ePi.Longo / CC BY-SA 2.0

A senior executive with the second-largest for-profit prison company in America told investment bankers last summer that, talk of drug policy and criminal justice reform notwithstanding, the United States will continue to “attract crime,” generating new “correctional needs.”

“The reality is, we are a very affluent country, we have loose borders, and we have a bad education system,” said Shayn March, vice president and treasurer of the Geo Group. “And all that adds up to a significant amount of correctional needs, which, thankfully, we’ve been able to help the country out with and states with by providing a lower cost solution.”

Lee Fang reports at The Intercept:

March told attendees at the conference that he was getting questions about drug offenses and sentencing guidelines, an issue he noted had been raised by Hillary Clinton on the campaign trail. “I got to be honest with you, there’s very few people I know, if anybody, who’s in prison for smoking marijuana. It doesn’t exist, guys. That’s not why people are in prison,” March said.

Rather than reducing incarceration rates, March told his audience that drug reform could have the “opposite effect” by increasing prison terms. Most drug-related sentences, he asserted, are the result of plea deals stemming from violent crimes, so if there isn’t an alternative plea arrangement, the only outcome defendants face is a sentence for the violent crime, which carries longer sentences. […]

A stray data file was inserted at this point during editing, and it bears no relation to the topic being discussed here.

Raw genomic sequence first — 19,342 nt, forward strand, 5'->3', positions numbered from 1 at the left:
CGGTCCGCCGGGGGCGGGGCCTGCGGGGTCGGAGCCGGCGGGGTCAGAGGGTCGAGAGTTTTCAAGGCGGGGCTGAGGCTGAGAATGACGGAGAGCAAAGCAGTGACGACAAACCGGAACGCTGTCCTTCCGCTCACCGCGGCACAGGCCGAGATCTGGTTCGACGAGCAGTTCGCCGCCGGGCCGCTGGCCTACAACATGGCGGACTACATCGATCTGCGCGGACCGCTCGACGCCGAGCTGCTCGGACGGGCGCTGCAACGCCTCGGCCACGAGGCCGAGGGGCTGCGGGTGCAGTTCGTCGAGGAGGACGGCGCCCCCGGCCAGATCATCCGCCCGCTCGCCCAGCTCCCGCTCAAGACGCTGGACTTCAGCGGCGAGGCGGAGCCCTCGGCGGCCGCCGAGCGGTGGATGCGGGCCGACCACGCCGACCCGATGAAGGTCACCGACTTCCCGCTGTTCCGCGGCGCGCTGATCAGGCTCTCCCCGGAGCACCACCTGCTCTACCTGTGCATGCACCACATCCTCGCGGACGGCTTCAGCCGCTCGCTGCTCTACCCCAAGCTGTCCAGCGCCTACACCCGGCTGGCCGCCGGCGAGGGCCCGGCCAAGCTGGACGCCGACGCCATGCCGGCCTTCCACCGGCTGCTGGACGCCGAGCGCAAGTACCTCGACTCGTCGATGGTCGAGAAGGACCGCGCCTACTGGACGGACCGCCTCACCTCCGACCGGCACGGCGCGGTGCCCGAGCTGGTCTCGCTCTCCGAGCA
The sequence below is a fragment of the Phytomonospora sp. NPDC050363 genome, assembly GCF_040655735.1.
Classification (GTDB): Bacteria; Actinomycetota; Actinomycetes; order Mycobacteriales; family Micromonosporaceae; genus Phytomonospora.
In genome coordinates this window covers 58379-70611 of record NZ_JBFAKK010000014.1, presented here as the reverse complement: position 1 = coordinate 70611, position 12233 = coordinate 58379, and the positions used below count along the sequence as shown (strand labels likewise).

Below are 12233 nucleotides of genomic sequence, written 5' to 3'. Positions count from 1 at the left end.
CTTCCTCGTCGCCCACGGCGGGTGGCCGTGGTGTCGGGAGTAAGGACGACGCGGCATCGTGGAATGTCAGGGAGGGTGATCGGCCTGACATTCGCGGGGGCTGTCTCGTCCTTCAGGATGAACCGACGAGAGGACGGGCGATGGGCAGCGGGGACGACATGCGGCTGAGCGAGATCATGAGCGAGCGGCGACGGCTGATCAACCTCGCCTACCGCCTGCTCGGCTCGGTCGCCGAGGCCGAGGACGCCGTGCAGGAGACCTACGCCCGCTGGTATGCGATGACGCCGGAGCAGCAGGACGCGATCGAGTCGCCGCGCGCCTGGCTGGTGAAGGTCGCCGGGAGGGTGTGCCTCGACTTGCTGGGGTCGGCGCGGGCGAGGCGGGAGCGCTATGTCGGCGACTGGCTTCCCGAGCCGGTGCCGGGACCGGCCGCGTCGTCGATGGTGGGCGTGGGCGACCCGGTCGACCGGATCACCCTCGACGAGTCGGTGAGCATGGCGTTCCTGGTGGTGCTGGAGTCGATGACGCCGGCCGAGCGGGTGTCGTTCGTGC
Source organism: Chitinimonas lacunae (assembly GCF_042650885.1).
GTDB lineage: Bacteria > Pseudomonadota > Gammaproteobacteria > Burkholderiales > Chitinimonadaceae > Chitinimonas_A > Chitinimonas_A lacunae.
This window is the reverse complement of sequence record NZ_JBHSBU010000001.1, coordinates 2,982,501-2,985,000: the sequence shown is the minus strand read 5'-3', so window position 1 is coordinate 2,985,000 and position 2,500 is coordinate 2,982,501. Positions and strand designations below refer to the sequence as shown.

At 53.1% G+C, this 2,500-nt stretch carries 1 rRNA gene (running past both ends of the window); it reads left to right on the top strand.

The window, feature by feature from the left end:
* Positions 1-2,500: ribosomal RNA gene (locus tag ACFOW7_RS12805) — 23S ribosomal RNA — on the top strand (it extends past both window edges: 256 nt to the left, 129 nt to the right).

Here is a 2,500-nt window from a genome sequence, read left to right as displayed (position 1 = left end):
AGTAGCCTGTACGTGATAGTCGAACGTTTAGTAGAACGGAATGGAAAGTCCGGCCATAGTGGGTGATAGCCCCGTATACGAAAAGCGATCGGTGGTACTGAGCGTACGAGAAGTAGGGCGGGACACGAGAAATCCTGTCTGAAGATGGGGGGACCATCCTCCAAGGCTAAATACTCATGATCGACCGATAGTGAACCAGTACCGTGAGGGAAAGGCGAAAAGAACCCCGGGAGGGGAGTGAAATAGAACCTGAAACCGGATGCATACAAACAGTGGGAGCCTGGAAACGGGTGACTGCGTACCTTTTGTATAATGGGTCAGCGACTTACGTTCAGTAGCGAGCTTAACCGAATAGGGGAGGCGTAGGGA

March spent a significant portion of his talk downplaying the impact of criminal and drug justice reforms on his company’s business. But in its Securities and Exchange Commission filing, Geo Group disclosed to investors that the firm could be “adversely affected by changes in existing criminal or immigration laws, crime rates in jurisdictions in which we operate, the relaxation of criminal or immigration enforcement efforts, leniency in conviction, sentencing or deportation practices, and the decriminalization of certain activities that are currently proscribed by criminal laws or the loosening of immigration laws.” […]

[…] March told attendees that factoring in elderly care, immigrant detention, and expansion plans overseas, the company is sure to grow. “I think I started at GEO, our stock price … got down to $12.50. And if you factor in an apples-to-apples comparison to where we are today, our stock is well over $50 a share. So we have quadrupled our value in that six-year period.”

Read more here.

— Posted by Alexander Reed Kelly.

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